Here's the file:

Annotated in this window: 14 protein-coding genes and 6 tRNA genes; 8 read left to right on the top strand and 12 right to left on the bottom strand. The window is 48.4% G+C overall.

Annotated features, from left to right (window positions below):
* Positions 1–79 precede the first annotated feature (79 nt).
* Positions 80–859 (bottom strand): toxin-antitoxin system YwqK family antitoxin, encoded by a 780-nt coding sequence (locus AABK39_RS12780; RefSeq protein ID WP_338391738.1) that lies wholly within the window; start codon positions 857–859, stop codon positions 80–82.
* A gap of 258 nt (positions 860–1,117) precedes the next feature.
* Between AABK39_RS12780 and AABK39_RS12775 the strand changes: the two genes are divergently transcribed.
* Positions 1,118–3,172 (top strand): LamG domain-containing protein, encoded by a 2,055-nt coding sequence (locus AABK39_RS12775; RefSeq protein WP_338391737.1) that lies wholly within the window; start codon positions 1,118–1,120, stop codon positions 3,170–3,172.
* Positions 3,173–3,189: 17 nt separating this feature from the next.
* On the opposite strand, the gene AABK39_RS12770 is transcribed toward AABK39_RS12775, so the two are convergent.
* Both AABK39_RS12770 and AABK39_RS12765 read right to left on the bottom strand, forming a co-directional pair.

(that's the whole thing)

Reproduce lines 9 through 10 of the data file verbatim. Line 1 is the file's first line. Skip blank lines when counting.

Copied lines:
* On the opposite strand, the gene AABK39_RS12770 is transcribed toward AABK39_RS12775, so the two are convergent.
* Both AABK39_RS12770 and AABK39_RS12765 read right to left on the bottom strand, forming a co-directional pair.